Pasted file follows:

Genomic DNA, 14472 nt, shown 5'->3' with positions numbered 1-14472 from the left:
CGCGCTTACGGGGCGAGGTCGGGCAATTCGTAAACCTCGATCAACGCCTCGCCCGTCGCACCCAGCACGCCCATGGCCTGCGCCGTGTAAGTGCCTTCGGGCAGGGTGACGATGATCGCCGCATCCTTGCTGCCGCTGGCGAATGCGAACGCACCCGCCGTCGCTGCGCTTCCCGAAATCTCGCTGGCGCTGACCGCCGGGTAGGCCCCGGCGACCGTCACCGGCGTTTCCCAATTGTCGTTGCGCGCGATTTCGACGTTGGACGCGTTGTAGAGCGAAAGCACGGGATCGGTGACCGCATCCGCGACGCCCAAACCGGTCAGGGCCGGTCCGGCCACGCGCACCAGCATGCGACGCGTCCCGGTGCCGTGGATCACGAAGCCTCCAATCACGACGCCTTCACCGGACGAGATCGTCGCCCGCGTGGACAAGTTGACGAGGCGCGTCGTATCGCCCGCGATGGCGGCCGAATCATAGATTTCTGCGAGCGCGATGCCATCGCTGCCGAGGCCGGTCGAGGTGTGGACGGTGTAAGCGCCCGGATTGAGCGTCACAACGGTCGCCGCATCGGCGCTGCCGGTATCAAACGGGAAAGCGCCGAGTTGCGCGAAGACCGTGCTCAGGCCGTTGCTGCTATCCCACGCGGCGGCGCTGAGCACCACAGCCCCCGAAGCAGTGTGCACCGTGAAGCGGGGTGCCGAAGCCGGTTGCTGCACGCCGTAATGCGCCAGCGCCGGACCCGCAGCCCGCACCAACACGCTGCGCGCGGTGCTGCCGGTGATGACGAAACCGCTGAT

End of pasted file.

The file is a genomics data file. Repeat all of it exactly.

Genomic DNA, 14472 nt, shown 5'->3' with positions numbered 1-14472 from the left:
CGCGCTTACGGGGCGAGGTCGGGCAATTCGTAAACCTCGATCAACGCCTCGCCCGTCGCACCCAGCACGCCCATGGCCTGCGCCGTGTAAGTGCCTTCGGGCAGGGTGACGATGATCGCCGCATCCTTGCTGCCGCTGGCGAATGCGAACGCACCCGCCGTCGCTGCGCTTCCCGAAATCTCGCTGGCGCTGACCGCCGGGTAGGCCCCGGCGACCGTCACCGGCGTTTCCCAATTGTCGTTGCGCGCGATTTCGACGTTGGACGCGTTGTAGAGCGAAAGCACGGGATCGGTGACCGCATCCGCGACGCCCAAACCGGTCAGGGCCGGTCCGGCCACGCGCACCAGCATGCGACGCGTCCCGGTGCCGTGGATCACGAAGCCTCCAATCACGACGCCTTCACCGGACGAGATCGTCGCCCGCGTGGACAAGTTGACGAGGCGCGTCGTATCGCCCGCGATGGCGGCCGAATCATAGATTTCTGCGAGCGCGATGCCATCGCTGCCGAGGCCGGTCGAGGTGTGGACGGTGTAAGCGCCCGGATTGAGCGTCACAACGGTCGCCGCATCGGCGCTGCCGGTATCAAACGGGAAAGCGCCGAGTTGCGCGAAGACCGTGCTCAGGCCGTTGCTGCTATCCCACGCGGCGGCGCTGAGCACCACAGCCCCCGAAGCAGTGTGCACCGTGAAGCGGGGTGCCGAAGCCGGTTGCTGCACGCCGTAATGCGCCAGCGCCGGACCCGCAGCCCGCACCAACACGCTGCGCGCGGTGCTGCCGGTGATGACGAAACCGCTGAT